this inaugural post is dedicated to
Sara Uribe and Kim Schreiber,
both generous and kind
I left my country on the 204th anniversary of its independence. I took a plane. I wasn’t really thinking too much. I wasn’t really paying attention. I just thought it was the best day to leave given the circumstances. As a very dear friend would tell me later, mocking me: “only the unpatriotic and the stateless leave their homeland right on its Independence Day celebrations.” I felt unpatriotic. I was rendered stateless. I sensed I was leaving a lot behind. Also I suddenly realized there were a whole lot of events coming right in front of me. Perhaps more than I could actually foresee. More than I can imagine. I left Mexico on September 15, 2014 in order to start a new adventure in life. I had chosen to keep my academic career going. I’d decided I wanted to recover my writing career as well, after four years in public service. The opportunity was before me when I sent my application so stand for the Master in Fine Arts degree in Writing at the University of California, San Diego. I got accepted. A whole new ground of possibilities was suddenly open before me. But at the moment, as I was crossing the U.S. border, I didn’t feel a thing. I didn’t know a thing.
Besides acquiring formal education in writing for the first time, I now have the chance to explore the recent writing techniques and theories, and put them in practice in my own writing. I’m attracted to the experimental approach on writing of the MFA program. One of my main goals is to address current Western Culture societies in conflict based upon evidence found through language. My interest is chiefly aimed at language as a community builder. On exploring how language binds us together as a community. Which could be the principles that make us hold together even though it may seem societies are falling apart? (There are many making that statement nowadays.) Upon the rise of Internet as the almighty machine that has radically affected the concept of writing; I’m particularly interested in working with virtual communities. Language shown in the user comments of sites around the World Wide Web is of a very different kind than any other used in any other support. Nonetheless it works as adhesive when establishing relationships, encouraging dialogue, and building communities. But it is also a language based more frequently upon anonymity/identity, context[s], shared or unshared. What do user comments across the Internet stand for when referring to commonality?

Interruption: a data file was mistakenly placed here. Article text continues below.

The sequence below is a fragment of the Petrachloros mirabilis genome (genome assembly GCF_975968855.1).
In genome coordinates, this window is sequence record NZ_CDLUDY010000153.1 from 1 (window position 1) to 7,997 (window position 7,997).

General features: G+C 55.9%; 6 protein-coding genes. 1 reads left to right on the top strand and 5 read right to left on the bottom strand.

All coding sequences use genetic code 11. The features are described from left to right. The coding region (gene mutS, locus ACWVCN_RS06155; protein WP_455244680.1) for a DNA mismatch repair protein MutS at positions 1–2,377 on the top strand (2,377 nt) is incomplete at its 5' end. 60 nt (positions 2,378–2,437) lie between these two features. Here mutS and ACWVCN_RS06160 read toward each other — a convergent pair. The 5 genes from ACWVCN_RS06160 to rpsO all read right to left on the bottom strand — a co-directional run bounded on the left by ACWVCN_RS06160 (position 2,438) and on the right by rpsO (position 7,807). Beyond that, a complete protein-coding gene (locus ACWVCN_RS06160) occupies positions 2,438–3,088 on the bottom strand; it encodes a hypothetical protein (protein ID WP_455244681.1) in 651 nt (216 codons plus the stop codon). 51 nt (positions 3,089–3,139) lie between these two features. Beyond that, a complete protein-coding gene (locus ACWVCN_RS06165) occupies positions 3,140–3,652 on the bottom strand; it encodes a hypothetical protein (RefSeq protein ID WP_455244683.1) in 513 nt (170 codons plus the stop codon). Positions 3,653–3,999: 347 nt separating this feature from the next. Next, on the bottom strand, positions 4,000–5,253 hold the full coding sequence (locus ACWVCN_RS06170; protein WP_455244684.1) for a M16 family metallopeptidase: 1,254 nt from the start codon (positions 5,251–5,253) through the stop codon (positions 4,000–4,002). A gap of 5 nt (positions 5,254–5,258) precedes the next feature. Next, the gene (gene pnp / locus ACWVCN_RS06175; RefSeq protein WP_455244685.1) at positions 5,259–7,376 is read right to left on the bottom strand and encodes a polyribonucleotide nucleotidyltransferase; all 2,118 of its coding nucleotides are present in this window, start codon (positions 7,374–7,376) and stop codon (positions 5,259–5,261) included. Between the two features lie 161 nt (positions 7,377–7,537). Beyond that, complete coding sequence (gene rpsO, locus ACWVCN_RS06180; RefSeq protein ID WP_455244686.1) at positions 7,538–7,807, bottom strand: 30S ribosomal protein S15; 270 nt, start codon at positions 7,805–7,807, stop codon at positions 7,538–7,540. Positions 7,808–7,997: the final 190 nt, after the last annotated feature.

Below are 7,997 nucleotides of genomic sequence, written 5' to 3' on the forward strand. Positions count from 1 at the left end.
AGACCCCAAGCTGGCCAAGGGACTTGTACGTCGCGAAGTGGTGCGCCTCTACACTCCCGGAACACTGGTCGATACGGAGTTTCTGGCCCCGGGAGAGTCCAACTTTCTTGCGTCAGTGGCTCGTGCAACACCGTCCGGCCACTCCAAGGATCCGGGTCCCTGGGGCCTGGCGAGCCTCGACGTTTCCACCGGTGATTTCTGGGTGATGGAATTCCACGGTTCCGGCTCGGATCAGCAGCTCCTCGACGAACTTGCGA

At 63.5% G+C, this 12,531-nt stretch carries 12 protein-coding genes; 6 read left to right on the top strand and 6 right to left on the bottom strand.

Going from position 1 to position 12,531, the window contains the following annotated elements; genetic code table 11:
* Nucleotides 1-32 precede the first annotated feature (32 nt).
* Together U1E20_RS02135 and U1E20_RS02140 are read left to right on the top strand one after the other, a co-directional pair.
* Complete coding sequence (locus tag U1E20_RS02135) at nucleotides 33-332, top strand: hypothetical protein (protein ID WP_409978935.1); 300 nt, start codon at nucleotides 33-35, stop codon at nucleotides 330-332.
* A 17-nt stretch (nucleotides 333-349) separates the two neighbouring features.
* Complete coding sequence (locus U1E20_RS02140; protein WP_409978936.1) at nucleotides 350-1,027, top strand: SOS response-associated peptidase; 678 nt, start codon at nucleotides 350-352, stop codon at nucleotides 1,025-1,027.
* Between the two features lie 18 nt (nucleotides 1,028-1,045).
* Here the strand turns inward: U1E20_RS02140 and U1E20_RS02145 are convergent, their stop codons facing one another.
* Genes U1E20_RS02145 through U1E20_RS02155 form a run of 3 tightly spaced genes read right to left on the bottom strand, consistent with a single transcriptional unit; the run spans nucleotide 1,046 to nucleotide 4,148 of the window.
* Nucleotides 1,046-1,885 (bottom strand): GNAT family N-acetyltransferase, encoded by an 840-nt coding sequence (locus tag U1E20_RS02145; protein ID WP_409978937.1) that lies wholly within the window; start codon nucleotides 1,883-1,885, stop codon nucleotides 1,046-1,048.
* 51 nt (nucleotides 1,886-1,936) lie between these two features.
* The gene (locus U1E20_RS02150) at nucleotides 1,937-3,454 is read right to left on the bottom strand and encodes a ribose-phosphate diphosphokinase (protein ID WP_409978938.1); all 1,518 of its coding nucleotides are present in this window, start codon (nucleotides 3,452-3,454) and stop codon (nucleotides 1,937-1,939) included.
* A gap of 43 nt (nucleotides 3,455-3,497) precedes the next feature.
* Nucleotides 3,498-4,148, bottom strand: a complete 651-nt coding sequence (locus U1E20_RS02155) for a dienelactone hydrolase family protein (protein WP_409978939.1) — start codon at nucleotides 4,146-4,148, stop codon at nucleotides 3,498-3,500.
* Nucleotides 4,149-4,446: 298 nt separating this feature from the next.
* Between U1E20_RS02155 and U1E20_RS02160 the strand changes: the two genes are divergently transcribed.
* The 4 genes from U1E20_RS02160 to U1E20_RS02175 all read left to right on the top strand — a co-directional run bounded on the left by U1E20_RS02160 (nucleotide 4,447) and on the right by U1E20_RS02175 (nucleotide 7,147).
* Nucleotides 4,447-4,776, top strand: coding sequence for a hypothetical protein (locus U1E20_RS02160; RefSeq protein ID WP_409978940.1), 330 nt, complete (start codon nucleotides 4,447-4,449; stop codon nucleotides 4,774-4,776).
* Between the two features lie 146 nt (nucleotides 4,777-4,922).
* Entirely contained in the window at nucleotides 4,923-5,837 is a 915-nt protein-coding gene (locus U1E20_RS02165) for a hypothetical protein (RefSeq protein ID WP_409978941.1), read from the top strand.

I’m infatuated with Western Culture. How does the West talk about love in the twenty-first century? I’m interested in researching and updating through writing experimentation what Freud theorized about the Eros & Thanatos duality. Is Western Culture closer to death, aggression, and destruction in the twenty-first century? If this is considered true, then: In what ways is Eros defined by Western Culture in the now? How can our present be defined based upon the relationship established between eroticism and destruction, particularly one that is perceived through public language across the Internet and other ‘new’ media? How do these relationships define our global communities therefore? What does all of this say about human condition?
I’m also obsessed with my new location. I have been raised as a bilingual individual. Now, on everyday interactions such as errands, paperwork, and interviews, I’m sometimes referred to as “international”, “foreign”, “bilingual”, and “binational”. I’m deeply seduced by shifts in language across the U.S./Mexico border. Every time I leave my country, as I go through customs and notice how language in airports tends to behave so neutral, so aseptic, so hypoallergenic, and at the same time so free from the news and gossip I’m used to receive when I was at home, I am especially aware about what happens to thinking when one comes to remember what it is being said about thinking globally… Bordercrossing is like a conversation. There are messages being constantly delivered through the border.
I have lived most of my life a few hundred miles south from the border of the United States of America in my home state, Tamaulipas. By now, I’m pretty used to crossing every now and then; to actually see how language shifts (and yet it remains the same) all the way from Tijuana/San Diego to Matamoros/Brownsville. How power is established, how it rises and diminishes. How power goes on and off in order to provide that some goods can make it (either way) across the border. All of this can be seen through language. Politically-speaking, when thinking about a global community: On what grounds do we stand when we’re right on the border? That blurry, mostly abstract, and energetic line populated by convergent communities defined by at least two intertwining languages. My bet is to enable the narrative of these communities through writing.
I celebrate Enclave’s recent launching. I’m thankful and proud to be part of the endeavor. I strongly believe in the power of writing as a basis for social change. I therefore present my contribution to CCM/Entropy as an “international”, “foreign”, “bilingual”, and “binational” blog that will address my own concerns (which is just another way to say anyone’s concerns) on either sides of the border. I want to enable this blog as a sketchbook. You’re invited to make it your own as well. To share it in order to keep the conversations going. To build memories, make them thrive on either countries. As Cristina Rivera Garza once pointed out, “anyone who leaves his or her own country on a morning Aeromexico flight does not feel a thing. Avid reader: only through memory (that is made of pure language) is that we feel.”